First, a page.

Victoria's New Defense to Homicide Laws

explanatory Essay
1369 words
1369 words

Since the abolishment of provocation, Victoria’s defensive homicide laws have been viewed as more equal and accessible. Although they are criticized in some aspects, the defensive homicide laws that New South Wales hold are viewed as outdated and gender-bias, therefore leading to the conclusion that Victoria should retain its current law, instead of favoring that in NSW.

Prior to 2005, Victoria and NSW shared similar defences to homicide, including that of provocation. However, due to the highly contentious nature of provocation, it was abolished in Victoria through the introduction of the Crimes (Homicide) Act (amendment the Crimes Act ), which introduced a new defense of self-defense, and created a new offence, defensive homicide .
A Defences in Victoria: Prior to 2005
1 Provocation
Provocation existed under common law in Victoria until 2005, as a partial defence to murder. Under this principle, if the accused had fulfilled all of the elements of murder

but presented a reasonable possibility that they had been ‘provoked’, they would be convicted of manslaughter instead . Provocation could only operate in a case if the defendant’s intention to kill was not pre-meditated; intention cannot have been formed before the provocative incident .
For provocation to be found, the jury needed to be satisfied that the following three requirements had been met :
1) there must be sufficient evidence of provocative conduct;
2) the accused must have lost self-control as a result of the provocation;
3) the provocation must be such that it was capable of causing an ordinary person to lose self-control and act in a manner which would encompass the actions of the accused ...

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Daniel Fogarty, ‘Failed Vic Defensive Homicide Law to Go’, The Australian (Sydney), 6 October 2013; Kate Fitz-Gibbon, ‘Abolishing Defensive Homicide Offence Essential’, The Age (Melbourne) 4 October 2013.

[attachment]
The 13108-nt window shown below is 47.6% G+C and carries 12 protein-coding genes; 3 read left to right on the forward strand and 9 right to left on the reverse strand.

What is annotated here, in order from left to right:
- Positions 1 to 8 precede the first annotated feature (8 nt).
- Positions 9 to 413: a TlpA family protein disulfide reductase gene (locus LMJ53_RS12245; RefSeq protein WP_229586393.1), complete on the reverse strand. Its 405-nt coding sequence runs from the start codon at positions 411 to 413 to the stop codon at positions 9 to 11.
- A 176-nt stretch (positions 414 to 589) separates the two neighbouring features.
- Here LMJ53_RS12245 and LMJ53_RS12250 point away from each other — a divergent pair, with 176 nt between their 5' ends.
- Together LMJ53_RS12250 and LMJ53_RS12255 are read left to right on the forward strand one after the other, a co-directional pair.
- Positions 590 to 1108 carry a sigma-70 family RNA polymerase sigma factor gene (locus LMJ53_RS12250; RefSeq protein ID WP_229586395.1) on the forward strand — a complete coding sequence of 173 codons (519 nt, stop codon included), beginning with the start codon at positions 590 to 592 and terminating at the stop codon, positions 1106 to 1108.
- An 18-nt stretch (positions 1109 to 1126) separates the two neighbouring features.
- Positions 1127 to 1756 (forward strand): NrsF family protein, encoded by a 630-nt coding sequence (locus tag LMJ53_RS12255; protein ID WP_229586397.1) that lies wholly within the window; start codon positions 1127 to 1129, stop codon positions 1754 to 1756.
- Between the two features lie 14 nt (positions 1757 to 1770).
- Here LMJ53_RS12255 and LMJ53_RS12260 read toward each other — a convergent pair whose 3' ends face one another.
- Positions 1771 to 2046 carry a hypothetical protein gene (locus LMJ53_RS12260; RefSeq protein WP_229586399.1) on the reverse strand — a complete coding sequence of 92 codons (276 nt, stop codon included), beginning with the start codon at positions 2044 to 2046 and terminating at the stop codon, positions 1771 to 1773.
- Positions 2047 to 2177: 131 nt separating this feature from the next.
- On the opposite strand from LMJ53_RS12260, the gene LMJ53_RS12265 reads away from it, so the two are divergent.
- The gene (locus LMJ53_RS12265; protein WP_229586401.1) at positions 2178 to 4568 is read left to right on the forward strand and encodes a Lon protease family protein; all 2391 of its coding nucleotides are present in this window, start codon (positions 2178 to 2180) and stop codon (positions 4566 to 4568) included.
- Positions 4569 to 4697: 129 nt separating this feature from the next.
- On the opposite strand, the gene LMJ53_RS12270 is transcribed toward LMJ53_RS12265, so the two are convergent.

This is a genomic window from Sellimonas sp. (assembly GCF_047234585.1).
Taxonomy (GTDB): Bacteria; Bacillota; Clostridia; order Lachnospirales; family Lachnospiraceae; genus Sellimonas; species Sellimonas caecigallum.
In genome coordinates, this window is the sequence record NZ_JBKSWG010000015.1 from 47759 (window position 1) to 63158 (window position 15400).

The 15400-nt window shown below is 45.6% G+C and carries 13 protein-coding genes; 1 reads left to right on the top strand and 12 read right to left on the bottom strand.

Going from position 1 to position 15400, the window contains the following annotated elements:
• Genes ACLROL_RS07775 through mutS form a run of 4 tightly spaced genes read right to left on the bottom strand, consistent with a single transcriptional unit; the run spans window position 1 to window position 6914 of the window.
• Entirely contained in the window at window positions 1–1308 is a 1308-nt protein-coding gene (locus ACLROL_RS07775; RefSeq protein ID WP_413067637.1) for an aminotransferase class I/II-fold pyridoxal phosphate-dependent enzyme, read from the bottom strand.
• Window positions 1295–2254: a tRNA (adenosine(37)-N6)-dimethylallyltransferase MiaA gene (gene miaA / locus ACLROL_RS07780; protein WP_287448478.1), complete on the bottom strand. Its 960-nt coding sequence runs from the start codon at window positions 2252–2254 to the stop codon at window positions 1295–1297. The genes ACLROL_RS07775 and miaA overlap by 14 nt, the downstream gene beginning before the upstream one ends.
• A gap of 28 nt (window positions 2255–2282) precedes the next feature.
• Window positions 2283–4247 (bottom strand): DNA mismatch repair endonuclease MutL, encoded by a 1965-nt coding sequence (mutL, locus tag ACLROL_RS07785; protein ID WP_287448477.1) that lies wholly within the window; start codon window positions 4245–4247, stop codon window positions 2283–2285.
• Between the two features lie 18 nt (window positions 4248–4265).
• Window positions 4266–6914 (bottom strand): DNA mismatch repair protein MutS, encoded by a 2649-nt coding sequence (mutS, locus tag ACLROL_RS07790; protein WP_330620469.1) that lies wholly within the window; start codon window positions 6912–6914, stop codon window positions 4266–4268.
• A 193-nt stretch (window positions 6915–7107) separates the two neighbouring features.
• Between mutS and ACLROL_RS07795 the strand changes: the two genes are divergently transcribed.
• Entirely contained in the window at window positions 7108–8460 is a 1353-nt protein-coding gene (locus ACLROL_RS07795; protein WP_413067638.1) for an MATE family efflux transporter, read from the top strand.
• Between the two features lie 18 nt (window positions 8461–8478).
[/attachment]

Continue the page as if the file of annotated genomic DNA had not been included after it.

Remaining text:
Gail Hubble, ‘Feminism and the Battered Woman: The Limits of Self-Defense in the Context of Domestic Violence’ (1997) 9(2) Current Issues in Criminal Justice 113, 114-115.
Department of Justice, Review of the offence of Defensive Homicide: Discussion Paper (2010) 33, 120.

Kate Fitz-Gibbon, Abolishing Defensive Homicide will Benefit Female Victims and Offenders (4 October 2013) Criminology@Deakin criminology/abolishing-defensive-homicide-will-benefit-female-victims-and-offenders/>. Kate Fitz-Gibbon, ‘Provocation in New South Wales: The Need for Abolition’ (2012) 45(194) Australian & New Zealand Journal of Criminology 194.

In this essay, the author

  • Explains that victoria's defensive homicide laws have been viewed as more equal and accessible since the abolishment of provocation.
  • Explains that victoria and nsw shared similar defences to homicide, including that of provocation, but it was abolished in victoria through the introduction of the crimes (homicide) act.
  • Explains that the provocation must be such that it could cause an ordinary person to lose self-control and act in a manner which would encompass the actions of the accused.